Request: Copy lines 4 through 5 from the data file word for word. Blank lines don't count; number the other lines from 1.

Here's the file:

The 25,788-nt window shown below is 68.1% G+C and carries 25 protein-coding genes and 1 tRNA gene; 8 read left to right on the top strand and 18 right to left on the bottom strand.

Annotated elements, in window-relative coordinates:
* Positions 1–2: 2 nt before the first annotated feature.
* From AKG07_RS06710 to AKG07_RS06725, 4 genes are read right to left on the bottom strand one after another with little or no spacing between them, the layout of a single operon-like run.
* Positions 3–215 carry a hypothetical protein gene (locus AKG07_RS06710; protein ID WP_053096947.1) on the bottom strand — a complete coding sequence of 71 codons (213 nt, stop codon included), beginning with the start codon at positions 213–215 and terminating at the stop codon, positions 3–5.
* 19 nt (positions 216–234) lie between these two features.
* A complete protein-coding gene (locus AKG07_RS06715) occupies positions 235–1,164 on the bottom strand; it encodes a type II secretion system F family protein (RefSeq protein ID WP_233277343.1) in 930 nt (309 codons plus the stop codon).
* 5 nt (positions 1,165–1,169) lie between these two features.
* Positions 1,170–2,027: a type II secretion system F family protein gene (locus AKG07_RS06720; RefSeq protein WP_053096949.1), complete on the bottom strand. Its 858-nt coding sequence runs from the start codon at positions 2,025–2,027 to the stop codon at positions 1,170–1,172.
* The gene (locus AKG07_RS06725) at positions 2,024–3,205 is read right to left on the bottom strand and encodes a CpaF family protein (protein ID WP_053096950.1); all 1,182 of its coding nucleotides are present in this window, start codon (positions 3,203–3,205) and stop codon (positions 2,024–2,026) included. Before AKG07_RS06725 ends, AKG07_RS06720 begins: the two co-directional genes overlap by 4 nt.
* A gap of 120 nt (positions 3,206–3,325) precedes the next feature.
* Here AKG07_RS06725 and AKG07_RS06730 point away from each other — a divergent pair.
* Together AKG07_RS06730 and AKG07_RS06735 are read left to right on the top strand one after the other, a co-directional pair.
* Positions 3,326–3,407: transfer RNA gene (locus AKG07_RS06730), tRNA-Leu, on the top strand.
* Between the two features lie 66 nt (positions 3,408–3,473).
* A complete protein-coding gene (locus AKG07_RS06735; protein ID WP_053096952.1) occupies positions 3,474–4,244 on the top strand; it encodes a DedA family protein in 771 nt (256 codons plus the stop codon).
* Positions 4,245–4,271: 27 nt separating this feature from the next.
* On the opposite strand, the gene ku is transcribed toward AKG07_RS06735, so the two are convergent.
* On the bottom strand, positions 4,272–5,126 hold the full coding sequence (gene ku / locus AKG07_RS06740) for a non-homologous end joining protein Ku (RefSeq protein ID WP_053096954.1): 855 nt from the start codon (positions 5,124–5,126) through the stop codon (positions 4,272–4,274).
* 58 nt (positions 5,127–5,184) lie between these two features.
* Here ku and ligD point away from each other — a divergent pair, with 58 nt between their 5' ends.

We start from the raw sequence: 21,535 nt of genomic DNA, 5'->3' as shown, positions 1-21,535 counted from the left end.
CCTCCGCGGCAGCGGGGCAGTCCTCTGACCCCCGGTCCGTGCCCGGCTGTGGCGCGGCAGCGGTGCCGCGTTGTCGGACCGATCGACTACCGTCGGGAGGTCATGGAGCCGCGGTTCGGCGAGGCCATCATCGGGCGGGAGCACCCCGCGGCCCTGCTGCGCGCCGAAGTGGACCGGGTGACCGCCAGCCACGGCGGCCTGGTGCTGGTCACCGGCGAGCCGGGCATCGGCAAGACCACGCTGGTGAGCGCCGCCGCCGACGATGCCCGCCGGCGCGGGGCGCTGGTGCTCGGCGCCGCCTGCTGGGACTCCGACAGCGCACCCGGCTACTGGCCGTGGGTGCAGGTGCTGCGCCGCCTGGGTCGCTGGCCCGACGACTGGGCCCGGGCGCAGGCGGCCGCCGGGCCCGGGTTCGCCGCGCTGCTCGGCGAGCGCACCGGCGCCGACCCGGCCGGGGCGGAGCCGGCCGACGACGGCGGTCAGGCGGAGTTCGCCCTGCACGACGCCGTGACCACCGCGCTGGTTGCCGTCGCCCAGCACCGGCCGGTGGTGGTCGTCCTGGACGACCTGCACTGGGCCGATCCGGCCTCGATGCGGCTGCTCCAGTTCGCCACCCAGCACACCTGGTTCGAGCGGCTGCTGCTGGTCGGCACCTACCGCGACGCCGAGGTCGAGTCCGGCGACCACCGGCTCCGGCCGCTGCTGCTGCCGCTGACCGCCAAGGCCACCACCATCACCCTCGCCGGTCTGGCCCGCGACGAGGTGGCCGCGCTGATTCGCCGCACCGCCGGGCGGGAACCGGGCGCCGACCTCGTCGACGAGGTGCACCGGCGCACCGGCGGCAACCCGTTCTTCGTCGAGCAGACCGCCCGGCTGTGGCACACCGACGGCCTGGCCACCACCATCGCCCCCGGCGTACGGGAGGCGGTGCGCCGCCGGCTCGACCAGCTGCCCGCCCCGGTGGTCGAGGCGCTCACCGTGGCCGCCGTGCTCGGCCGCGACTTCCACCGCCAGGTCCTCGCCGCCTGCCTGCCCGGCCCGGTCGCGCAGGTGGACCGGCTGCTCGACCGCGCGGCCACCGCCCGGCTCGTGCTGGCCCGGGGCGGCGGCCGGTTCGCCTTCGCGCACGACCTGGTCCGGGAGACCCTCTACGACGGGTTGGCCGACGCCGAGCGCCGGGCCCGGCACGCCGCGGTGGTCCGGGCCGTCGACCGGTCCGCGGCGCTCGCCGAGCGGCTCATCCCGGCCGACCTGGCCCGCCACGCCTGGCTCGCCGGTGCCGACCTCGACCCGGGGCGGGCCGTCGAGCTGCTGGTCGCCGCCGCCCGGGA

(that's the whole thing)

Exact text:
* From AKG07_RS06710 to AKG07_RS06725, 4 genes are read right to left on the bottom strand one after another with little or no spacing between them, the layout of a single operon-like run.
* Positions 3–215 carry a hypothetical protein gene (locus AKG07_RS06710; protein ID WP_053096947.1) on the bottom strand — a complete coding sequence of 71 codons (213 nt, stop codon included), beginning with the start codon at positions 213–215 and terminating at the stop codon, positions 3–5.